The verdict is in: Downtown Los Angeles is home to Five out of the Top Ten Most Popular On-Location filming sites in the LA area of 2014 according to a Los Angeles Times review of data supplied by Film L.A. Inc. We’ve featured some of the spaces you might not be too familiar with.
Herald Examiner Building
Designed by noted barrier-breaking female architect, Julia Morgan, the Herald Examiner Building opened its doors in 1915 and represents a beautiful blend of Mission and Spanish Colonial Revival styles. Originally the home of William Randolph Hearst’s sixth newspaper, the building has become a near full-time filming location after stopping the presses in 1989. With everything from a grand lobby to tunnels, the building is easily a go-to site for on-location filming!
Los Angeles Times Building
A true Art Deco building, the Los Angeles Times Building is a historic figure located at 1st and Spring in DTLA’s Historic Core. Completed in 1935, the complex was designed by the English-born American architect, Gordon Kaufmann. Working primarily in the Art Deco style, Kaufmann’s buildings have a very distinctive style and the Los Angeles Times Building represents that perfectly. Whether it’s exteriors or rooftop scenes, this old broad of the LA cityscape is still a perfect place for a shoot. Keep an eye peeled for scenes in one of 2014’s biggest blockbusters, Captain America: The Winter Soldier for scenes filmed on location at the Los Angeles Times Building!
The Millennium Biltmore Hotel
Who ya gonna call? We can’t help but love the Millennium Biltmore Hotel. Home to scenes from Ghostbusters, The West Wing, and countless other films, television shows, and music videos, the Millennium Biltmore Hotel, originally known as the Los Angeles Biltmore Hotel, is one of the most recognizable on-location shoots! First opened in 1923 and designed by the architectural firm of Schultz & Weaver, the hotel is located adjacent to Pershing Square and is a fully operating luxury hotel. A sublime mix of Renaissance Revival, Mediterranean Revival, and Beaux Arts style, the Millennium Biltmore’s impressive facade hides grand ballrooms, a majestic lobby, and a stately galleria that’s been seen on screens throughout the world.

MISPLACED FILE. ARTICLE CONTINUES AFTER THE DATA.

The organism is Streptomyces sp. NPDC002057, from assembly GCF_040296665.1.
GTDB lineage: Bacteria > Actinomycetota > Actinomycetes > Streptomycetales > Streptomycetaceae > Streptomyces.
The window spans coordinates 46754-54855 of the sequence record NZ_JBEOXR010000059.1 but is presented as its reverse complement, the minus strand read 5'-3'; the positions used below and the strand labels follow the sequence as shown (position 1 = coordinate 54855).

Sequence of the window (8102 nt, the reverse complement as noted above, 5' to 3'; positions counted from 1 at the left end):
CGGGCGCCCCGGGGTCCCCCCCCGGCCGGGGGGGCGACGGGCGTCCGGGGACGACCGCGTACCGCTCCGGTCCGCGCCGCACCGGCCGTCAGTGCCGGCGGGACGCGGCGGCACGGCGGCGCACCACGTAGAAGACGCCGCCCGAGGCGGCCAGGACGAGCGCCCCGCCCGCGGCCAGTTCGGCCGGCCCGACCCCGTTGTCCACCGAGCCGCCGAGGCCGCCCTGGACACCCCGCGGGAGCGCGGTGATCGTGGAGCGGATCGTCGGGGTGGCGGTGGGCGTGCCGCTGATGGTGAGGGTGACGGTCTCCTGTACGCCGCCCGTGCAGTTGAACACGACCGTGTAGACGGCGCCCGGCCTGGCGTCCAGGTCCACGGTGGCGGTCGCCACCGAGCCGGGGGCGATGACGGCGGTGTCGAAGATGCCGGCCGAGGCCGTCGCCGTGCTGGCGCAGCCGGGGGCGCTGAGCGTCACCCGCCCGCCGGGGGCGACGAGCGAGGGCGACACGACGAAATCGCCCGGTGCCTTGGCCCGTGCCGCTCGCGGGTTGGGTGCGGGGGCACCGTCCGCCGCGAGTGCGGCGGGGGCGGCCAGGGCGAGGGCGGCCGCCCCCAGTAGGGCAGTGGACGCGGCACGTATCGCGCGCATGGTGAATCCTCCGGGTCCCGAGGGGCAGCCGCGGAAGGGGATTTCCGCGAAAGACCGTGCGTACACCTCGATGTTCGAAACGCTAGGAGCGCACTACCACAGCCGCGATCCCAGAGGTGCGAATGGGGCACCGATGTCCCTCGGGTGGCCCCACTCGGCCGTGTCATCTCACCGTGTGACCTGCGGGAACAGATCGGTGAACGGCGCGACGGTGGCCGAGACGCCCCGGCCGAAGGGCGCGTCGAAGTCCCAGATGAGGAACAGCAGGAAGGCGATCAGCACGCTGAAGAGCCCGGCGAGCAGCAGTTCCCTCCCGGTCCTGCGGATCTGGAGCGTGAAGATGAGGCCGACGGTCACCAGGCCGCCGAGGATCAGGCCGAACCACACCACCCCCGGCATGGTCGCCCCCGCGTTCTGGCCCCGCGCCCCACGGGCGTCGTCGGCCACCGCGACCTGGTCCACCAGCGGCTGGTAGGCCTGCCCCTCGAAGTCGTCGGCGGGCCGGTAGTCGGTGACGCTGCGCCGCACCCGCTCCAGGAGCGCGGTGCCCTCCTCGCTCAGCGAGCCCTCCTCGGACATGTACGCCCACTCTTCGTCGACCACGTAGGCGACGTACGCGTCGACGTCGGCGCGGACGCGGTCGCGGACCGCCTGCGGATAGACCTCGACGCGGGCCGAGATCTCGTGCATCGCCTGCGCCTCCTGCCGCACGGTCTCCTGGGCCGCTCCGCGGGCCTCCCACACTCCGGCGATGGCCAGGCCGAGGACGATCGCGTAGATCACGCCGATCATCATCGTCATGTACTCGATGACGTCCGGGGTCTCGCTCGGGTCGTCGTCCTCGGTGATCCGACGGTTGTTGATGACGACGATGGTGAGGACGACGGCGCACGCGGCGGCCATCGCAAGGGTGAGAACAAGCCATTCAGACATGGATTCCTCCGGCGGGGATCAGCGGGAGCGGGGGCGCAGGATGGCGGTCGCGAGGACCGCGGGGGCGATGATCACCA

Los Angeles Theatre
A retired movie palace after finally shuttering its doors in 1994, the Los Angeles Theatre opened its doors in 1931 in order to premiere Charlie Chaplin’s film City Lights. (Not coincidentally, Chaplin helped fund the completion of the theatre in order to screen his film!) At home in the Broadway Theater District of historic Downtown Los Angeles, it’s one of 12 movie palaces within a six-block stretch of Broadway. The theatre’s exterior is imposing as large columns harken back to bygone eras, but the inside of the Los Angeles Theatre had its roots in a clear French Baroque stylings. Allegedly inspired by the Hall of Mirrors in Versailles, its interior features grand staircases, the full theatre, and a ballroom. Seen in shows from Mad Men to Agent Carter, the Los Angeles Theatre is finding new use one of Los Angeles premiere film locations.
6th Street Viaduct
Mentioned in a previous post, we’re pretty proud that we called this one! Built in 1932, the iconic Sixth Street Viaduct connects the burgeoning Arts District in Historic DTLA with Boyle Heights. Spanning two freeways, the 101 and the 5, the viaduct bridge crosses over the concrete jungle of the Los Angeles River. Possibly one of the most iconic representations of LA (outside of the Hollywood Sign), the Sixth Street Viaduct has been seen in films (Drive, To Live and Die in L.A., Grease, Gone in 60 Seconds), television, music videos, and even video games.